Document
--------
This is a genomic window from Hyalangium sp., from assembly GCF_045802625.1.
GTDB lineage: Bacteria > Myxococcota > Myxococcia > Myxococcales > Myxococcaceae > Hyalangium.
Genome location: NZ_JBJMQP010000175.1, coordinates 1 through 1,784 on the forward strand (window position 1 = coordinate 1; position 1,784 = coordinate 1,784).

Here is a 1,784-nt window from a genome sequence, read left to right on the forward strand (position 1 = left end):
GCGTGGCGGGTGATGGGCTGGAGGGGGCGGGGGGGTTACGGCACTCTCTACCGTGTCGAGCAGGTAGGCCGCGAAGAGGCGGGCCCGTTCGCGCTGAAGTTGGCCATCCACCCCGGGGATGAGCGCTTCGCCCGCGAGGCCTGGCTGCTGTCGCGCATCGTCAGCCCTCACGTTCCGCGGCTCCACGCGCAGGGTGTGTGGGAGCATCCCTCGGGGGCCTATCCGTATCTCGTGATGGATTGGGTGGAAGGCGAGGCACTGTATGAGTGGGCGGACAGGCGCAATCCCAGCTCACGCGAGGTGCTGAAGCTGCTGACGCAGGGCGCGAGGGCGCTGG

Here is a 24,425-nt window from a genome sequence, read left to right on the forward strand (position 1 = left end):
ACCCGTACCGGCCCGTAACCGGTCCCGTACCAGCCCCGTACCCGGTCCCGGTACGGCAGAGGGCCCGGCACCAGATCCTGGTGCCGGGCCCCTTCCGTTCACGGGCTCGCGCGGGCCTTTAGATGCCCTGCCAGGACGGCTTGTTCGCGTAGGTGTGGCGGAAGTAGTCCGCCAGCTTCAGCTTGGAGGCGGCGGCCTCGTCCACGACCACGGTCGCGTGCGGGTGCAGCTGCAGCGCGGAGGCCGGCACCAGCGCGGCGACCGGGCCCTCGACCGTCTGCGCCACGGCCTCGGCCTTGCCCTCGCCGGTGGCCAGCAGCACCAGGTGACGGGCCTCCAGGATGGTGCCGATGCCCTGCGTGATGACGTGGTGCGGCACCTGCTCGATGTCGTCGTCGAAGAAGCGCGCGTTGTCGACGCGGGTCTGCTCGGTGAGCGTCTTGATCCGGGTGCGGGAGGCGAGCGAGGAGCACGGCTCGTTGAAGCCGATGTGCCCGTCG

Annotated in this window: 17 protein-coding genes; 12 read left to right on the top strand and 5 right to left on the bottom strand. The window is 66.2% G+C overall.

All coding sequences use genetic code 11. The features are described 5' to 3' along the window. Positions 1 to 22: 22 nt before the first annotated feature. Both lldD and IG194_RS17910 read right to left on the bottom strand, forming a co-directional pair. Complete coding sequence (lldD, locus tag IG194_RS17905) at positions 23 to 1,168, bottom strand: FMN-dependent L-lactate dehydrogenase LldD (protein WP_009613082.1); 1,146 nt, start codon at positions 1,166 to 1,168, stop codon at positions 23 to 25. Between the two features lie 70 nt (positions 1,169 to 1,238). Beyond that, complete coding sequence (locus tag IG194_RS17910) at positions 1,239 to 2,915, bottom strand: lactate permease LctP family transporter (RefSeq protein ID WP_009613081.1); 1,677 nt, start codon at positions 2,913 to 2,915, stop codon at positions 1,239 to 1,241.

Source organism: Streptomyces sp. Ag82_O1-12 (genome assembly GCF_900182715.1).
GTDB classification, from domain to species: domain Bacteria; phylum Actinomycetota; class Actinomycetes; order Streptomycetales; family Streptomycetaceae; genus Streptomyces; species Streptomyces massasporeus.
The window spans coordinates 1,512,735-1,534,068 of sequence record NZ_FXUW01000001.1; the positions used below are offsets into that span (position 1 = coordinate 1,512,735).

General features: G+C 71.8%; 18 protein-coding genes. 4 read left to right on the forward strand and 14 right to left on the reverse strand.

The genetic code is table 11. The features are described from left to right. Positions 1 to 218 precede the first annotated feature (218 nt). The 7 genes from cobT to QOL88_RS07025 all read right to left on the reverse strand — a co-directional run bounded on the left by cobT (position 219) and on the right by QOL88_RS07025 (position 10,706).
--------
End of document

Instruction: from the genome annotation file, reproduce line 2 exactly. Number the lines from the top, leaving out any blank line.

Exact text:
GTDB lineage: Bacteria > Myxococcota > Myxococcia > Myxococcales > Myxococcaceae > Hyalangium.